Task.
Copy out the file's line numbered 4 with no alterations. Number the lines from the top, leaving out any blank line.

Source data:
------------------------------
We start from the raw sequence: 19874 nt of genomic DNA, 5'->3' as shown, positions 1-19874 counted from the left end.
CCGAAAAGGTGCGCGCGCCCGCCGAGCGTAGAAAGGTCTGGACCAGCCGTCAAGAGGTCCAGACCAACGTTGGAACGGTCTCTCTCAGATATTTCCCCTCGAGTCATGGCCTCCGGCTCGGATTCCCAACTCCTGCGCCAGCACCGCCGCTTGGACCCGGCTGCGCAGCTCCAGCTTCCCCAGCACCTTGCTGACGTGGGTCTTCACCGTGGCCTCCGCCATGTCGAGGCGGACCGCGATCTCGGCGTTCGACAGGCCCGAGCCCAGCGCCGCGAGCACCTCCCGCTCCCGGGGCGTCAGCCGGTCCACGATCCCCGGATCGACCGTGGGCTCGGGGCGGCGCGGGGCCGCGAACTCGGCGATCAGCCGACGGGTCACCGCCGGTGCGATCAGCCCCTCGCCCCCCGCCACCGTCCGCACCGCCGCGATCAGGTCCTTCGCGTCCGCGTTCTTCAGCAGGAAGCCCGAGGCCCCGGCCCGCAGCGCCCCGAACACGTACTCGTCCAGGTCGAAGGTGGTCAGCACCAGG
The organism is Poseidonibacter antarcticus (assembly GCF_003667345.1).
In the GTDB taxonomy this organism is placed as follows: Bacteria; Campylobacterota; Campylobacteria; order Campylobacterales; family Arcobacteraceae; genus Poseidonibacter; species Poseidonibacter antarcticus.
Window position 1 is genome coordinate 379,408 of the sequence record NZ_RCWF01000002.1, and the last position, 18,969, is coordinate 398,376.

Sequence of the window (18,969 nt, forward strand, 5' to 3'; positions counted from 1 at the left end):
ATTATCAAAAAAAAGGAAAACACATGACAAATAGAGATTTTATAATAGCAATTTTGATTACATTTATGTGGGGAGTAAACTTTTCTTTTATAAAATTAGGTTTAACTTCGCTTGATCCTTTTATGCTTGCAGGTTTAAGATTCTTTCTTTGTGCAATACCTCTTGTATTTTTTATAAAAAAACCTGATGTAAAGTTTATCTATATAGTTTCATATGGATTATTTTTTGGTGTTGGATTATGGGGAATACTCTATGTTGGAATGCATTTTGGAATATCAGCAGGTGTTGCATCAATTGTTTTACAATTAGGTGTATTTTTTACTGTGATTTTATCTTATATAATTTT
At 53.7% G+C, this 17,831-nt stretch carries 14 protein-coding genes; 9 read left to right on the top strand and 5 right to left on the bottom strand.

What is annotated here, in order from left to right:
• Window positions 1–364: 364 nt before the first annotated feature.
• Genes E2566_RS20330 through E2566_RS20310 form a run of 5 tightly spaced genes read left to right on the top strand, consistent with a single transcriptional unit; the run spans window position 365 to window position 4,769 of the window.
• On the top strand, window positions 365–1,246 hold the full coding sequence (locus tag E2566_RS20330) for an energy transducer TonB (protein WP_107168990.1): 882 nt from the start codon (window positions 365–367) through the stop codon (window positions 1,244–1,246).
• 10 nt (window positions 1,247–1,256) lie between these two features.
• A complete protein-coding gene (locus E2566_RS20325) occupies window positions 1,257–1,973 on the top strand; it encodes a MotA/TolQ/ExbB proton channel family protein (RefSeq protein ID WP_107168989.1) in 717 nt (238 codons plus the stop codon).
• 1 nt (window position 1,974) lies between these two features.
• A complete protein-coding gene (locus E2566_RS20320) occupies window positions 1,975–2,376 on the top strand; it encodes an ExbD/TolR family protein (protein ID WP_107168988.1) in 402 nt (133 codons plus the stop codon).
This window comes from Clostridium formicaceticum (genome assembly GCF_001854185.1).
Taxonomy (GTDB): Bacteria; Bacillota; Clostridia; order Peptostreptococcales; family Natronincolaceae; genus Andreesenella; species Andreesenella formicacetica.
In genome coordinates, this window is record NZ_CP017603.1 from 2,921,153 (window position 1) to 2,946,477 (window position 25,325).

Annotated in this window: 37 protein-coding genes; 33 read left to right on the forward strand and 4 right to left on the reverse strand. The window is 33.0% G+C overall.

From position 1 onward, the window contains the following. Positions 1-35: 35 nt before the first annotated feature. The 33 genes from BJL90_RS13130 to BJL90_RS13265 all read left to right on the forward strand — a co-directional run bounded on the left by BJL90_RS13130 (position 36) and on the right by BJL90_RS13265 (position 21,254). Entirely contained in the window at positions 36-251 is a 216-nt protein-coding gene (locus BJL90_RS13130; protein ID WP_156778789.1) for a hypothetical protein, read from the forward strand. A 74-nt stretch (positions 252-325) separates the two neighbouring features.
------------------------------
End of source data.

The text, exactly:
In the GTDB taxonomy this organism is placed as follows: Bacteria; Campylobacterota; Campylobacteria; order Campylobacterales; family Arcobacteraceae; genus Poseidonibacter; species Poseidonibacter antarcticus.